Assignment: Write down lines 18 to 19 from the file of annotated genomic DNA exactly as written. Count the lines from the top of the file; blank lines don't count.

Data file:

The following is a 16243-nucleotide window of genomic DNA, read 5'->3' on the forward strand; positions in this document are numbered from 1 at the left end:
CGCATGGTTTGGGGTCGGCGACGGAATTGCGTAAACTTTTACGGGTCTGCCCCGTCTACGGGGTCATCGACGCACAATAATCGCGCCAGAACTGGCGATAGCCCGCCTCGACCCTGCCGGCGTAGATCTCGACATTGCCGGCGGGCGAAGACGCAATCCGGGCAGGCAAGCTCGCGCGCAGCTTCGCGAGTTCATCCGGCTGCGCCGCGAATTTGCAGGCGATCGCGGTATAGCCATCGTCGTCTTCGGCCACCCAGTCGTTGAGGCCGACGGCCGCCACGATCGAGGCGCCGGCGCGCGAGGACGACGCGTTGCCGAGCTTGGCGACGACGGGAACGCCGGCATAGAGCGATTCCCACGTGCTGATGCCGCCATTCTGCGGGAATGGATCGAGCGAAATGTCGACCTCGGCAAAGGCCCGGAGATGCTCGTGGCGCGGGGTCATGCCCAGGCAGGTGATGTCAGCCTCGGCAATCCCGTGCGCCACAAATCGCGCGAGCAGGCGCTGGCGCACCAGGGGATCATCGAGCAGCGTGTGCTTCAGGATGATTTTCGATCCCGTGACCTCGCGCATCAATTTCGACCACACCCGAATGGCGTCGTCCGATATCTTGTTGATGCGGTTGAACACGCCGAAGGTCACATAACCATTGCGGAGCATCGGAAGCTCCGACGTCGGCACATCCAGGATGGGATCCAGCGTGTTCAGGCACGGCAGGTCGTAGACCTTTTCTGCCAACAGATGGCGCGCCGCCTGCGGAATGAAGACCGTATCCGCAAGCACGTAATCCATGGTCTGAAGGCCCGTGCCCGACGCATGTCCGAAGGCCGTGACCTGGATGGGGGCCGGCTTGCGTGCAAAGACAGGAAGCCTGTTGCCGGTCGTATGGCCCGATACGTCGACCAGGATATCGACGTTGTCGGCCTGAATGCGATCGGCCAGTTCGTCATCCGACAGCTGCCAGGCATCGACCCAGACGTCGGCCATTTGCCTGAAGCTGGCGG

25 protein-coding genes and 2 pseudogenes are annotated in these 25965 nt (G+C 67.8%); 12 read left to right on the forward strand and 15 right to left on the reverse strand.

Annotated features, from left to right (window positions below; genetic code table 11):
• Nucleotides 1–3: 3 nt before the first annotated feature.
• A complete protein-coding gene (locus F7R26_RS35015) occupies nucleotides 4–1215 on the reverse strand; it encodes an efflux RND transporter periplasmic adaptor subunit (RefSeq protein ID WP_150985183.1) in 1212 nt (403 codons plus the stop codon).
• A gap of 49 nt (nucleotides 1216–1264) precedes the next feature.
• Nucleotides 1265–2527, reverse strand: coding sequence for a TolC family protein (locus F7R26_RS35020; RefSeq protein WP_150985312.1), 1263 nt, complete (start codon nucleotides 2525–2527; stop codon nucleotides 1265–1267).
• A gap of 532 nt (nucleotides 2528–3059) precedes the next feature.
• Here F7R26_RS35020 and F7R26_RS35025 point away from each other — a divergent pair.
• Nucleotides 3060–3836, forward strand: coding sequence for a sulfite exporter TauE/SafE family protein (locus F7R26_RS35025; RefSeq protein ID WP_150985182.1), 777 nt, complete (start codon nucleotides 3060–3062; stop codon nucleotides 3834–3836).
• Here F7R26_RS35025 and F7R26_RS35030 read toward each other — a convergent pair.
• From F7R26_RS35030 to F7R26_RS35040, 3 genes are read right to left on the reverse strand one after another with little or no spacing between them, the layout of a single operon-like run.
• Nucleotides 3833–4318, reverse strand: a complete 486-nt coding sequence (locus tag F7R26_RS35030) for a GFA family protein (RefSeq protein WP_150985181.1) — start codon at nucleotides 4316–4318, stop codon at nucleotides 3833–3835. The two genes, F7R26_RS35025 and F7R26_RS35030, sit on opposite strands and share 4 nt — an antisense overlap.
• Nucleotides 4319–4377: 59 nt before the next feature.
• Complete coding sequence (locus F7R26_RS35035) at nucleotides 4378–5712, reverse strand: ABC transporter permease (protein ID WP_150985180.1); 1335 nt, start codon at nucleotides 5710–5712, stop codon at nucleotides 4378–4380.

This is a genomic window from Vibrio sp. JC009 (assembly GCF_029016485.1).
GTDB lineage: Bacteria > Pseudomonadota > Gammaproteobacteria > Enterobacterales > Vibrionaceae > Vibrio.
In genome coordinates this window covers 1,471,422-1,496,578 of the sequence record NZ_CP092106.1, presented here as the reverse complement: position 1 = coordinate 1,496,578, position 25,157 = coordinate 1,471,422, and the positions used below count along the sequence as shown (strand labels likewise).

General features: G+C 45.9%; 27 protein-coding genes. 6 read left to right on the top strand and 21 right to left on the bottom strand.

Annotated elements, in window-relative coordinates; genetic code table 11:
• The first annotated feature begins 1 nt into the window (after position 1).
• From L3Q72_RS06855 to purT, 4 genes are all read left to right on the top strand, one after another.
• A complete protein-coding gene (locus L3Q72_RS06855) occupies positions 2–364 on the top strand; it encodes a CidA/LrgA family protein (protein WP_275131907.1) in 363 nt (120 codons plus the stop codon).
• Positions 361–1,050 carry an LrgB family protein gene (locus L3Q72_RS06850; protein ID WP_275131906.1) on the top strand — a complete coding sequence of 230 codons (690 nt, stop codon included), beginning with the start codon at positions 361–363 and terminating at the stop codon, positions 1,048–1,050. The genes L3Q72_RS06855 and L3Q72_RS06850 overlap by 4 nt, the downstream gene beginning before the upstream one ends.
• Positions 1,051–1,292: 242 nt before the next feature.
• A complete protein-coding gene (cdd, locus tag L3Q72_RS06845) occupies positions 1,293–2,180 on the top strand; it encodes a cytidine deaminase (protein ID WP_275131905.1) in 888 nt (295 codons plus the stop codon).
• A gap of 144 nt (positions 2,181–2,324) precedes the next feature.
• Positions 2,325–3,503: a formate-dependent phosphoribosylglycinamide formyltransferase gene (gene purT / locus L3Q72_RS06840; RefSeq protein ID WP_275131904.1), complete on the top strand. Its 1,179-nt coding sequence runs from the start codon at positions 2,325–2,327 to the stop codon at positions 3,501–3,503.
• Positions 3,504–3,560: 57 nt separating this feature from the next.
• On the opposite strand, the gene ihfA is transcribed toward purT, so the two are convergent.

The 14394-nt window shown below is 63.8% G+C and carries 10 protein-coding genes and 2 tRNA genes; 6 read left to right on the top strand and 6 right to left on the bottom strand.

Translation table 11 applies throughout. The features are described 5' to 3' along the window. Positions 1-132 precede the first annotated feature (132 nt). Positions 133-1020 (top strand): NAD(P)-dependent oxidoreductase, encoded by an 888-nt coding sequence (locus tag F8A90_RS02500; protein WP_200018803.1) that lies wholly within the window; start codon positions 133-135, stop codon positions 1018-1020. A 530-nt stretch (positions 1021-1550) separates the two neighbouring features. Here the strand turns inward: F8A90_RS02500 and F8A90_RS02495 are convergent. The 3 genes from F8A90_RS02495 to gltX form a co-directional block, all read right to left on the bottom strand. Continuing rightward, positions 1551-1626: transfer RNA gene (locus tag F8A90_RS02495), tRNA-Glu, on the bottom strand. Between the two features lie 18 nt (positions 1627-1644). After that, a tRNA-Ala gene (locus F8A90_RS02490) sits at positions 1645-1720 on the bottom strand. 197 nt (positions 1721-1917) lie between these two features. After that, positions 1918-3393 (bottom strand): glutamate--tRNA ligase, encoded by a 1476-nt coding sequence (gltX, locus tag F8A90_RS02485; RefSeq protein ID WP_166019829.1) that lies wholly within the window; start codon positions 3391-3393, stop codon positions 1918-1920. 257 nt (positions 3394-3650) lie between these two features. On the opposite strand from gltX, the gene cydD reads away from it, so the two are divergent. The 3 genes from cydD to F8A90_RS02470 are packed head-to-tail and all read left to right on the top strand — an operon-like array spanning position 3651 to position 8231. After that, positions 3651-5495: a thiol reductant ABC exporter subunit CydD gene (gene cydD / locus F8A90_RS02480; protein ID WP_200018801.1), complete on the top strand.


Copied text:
GTDB lineage: Bacteria > Pseudomonadota > Gammaproteobacteria > Enterobacterales > Vibrionaceae > Vibrio.
In genome coordinates this window covers 1,471,422-1,496,578 of the sequence record NZ_CP092106.1, presented here as the reverse complement: position 1 = coordinate 1,496,578, position 25,157 = coordinate 1,471,422, and the positions used below count along the sequence as shown (strand labels likewise).